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14 Main UI UX Design Terms in 2024

14 Main UI UX Design Terms in 2024
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Pretty much every job has its own language or set of UI UX design terms that those working in that field use on an everyday level. Have you ever been in a situation where you knew what you wanted your product to look like? But you had no idea how to communicate with the design agency what you meant by designer-speak? It felt like a foreign language, didn’t it? Whether it’s being a doctor, a lawyer, or a designer. However, this can be quite a challenge for clients who are not involved in the design industry. So, that’s why we’re here to make things easier.

In case you want to be more prepared as you meet prospective agencies. We’ve compiled some of the most common UX UI terms to help you make sure you are speaking the same language with designers.

14 Main UI UX Design Terms That You Should Focus On

First, let’s make clear what’s different between UX and UI (UI UX design terms):

  • UX Terms (User experience): UX focuses on human interaction with the computer or device. This is a broad term that includes several disciplines that study the effect of design on the ease of use and level of satisfaction with a product, site, or system.
  • UI Terms (User Interface): It is a broad concept applied during the design process. UX design covers the technical use of a product or service and its essential physical interface. Designing software products and systems to be useful to a set of end-users.
Basic UX/UI terms everyone should know

Okay, it’s time to find out about others. Let’s scroll!

Recommended reading: 45 Web Design Terms: The Basic Glossary

1. A/B testing in

A/B testing in

At its core, A/B testing is exactly what it sounds like: You take two versions of a product, and present them side by side to a group of users, to determine which one performs better and which one the users like more.

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2. Breadcrumb

Breadcrumbs are a navigation trail that shows users where they have been on your website. Taking a website that has a lot of pages as an example, breadcrumb navigation, in this case, can greatly enhance the way users find their way around.

3. Call to Action

It’s a term used for describing specific texts, images, banners, or buttons that encourage the reader or viewer of a website to take an expected, predetermined action.

Simple examples include: “Click here” or “Buy now”.

4. Conversion

This term is used to describe when visitors take whatever action that you want them to make such as: completing a web form, submitting a request for information, subscribing to a newsletter or making an e-commerce purchase.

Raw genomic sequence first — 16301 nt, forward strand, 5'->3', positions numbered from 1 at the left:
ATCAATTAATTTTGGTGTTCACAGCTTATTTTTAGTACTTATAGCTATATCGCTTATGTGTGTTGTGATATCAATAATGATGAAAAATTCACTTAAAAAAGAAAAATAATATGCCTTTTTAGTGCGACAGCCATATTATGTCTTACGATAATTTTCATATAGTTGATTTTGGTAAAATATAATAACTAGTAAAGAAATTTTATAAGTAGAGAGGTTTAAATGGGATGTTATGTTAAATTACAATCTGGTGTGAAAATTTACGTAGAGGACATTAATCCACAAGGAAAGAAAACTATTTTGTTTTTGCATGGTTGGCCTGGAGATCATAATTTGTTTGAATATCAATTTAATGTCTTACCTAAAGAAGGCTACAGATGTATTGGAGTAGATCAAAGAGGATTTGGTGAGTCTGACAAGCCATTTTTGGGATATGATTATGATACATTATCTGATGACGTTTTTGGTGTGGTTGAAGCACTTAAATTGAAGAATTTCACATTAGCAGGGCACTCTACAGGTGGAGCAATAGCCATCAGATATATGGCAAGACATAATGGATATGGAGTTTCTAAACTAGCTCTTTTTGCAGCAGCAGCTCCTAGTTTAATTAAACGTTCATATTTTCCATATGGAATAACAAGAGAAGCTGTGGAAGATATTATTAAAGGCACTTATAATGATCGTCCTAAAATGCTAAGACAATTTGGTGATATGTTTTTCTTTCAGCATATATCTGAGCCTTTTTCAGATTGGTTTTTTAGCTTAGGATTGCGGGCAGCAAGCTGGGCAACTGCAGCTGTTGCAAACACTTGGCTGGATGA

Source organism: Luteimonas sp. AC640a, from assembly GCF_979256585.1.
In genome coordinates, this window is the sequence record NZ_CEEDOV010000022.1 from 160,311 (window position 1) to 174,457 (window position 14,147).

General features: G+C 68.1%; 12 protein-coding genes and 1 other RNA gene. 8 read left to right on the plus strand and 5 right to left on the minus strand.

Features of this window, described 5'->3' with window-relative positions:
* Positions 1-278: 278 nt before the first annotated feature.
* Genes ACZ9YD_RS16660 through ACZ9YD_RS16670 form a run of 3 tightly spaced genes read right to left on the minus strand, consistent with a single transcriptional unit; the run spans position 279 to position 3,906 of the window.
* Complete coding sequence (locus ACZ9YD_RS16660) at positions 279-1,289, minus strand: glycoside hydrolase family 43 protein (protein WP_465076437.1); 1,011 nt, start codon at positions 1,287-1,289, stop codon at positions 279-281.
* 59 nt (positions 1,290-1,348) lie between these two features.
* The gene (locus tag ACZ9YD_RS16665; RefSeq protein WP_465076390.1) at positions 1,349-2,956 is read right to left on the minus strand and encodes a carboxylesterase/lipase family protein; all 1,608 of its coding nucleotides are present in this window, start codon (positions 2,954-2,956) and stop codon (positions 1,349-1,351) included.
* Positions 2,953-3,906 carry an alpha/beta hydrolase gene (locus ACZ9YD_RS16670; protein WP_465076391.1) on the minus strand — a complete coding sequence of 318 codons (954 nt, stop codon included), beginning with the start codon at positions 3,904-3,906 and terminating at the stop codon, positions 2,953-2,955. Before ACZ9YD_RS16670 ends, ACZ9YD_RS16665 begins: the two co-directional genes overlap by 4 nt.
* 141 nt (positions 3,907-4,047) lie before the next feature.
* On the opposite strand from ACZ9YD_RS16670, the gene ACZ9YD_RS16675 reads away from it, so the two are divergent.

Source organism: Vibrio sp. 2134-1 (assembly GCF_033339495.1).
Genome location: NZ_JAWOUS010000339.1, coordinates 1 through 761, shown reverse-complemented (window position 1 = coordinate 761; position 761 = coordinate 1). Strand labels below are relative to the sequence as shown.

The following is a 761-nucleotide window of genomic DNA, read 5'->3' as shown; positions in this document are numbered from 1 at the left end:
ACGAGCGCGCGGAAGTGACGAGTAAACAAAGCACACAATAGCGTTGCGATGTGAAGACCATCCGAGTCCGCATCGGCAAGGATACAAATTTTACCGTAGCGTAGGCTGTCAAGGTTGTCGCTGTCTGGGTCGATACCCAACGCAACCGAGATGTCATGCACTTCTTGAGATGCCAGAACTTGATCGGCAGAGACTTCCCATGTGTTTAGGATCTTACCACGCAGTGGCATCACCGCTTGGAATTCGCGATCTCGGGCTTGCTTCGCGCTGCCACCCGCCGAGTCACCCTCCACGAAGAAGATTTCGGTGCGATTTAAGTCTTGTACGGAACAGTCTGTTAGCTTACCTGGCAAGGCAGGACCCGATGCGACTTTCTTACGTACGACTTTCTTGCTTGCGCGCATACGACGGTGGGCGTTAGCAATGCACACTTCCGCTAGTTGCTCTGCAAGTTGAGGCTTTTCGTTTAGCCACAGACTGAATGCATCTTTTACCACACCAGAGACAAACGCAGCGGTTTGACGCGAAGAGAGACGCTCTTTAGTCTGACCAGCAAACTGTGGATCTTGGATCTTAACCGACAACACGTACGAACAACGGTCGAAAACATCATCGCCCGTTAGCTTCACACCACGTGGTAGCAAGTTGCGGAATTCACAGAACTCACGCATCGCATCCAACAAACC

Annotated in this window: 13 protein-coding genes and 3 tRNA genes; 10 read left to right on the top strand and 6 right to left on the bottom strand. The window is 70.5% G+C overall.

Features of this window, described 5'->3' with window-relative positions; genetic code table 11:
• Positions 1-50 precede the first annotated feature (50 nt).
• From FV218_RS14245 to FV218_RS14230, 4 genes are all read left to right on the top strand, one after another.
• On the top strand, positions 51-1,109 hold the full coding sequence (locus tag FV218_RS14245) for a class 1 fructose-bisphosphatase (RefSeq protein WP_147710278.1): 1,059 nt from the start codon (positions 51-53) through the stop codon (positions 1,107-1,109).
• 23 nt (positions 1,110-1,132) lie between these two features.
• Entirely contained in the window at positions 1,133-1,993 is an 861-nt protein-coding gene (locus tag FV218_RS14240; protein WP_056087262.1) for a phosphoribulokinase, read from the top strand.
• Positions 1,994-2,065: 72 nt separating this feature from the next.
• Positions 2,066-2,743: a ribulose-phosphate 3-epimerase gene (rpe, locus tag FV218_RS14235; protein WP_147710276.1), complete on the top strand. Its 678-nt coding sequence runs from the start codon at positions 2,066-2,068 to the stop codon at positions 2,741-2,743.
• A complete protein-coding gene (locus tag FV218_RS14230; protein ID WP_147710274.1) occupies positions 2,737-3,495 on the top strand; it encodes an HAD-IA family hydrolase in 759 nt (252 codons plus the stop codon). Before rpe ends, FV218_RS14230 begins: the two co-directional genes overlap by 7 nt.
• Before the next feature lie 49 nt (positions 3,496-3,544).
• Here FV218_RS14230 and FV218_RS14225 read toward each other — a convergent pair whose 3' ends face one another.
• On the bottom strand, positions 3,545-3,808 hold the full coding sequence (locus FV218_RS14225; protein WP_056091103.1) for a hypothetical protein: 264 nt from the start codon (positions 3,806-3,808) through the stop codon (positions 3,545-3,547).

Recommended reading: UI vs UX Design: Definition and Why This Comparison Should Not Exist?

5. Flat Design

This is a design philosophy that focuses on clean and minimalist styles. Quite literally, flat means design that has no dimensional depth. Instead of designing elements that look like you can reach out and grab them, the flat design goes back to the basics of graphics – bright colors, primitive shapes, icons, etc.

6. Information Architecture

It refers to the organization of the information, dealing with what pages go where in a website’s structure, what content is contained on each page, and how each of these interacts with other pages within the site

7. Landing page

In the purest sense, a landing page is any web page that a visitor can arrive at or “land” on. Oftentimes, a special landing page is designed for a specific business purpose (usually in connection with an advertising or marketing campaign)

8. Micro-interaction

Let’s have a look at this example: When you see the red and white box icon on Facebook, you automatically know that you have a new message and immediately click on it to read messages. That’s micro-interactions.
Micro-interactions make devices more human-like in their moments. As a result, the design is more usable and enjoyable.

9. Mock-up

Mockups are basically real-size models of how your design is planned to look.

10. Prototype

Many people cannot distinguish a prototype from a wireframe. Look at it this way: Wireframe is just a low-detail presentation of a product. But a prototype is a medium or it can highly detail the representation of the final product.

It’s the sample model of the product that gives the ability to test it. And see if the solutions and decisions made about the product are efficient.

11. Personas

A persona is a profile of your ideal customer. It is usually a fictional character created based on your user research and interview data.

12. Responsive Design

Responsive design creates a layout that magically adjusts itself to fit any size of the screen, whether desktop, mobile, or smartphone.

Recommended reading: 5 Best Benefits of Responsive Web Design for Your Business

13. White Space

White space can also call negative space. It’s the blank space that surrounds the text, images, or other parts of the page. One more thing to add, white space is not necessarily white but uses the background color of the site.

14. Wireframe


In short, a wireframe is a skeleton of your app or product. As I mentioned above, it’s a low-detailed presentation of design – no images, no content, and no interactive elements. It’s like your website blueprint. Designers will take the main group of content that you want and lay it out exactly as it will be on your product.


That’s a look at some of the more common UI UX design terms you’ll see in the design world. Now you’re practically a designer, right? Just kidding! But guess what? You are totally ready for your meetings with a design agency! By no means is this the be-all-end-all of web design terminology… so feel free to add your own glossary in the comments as well.

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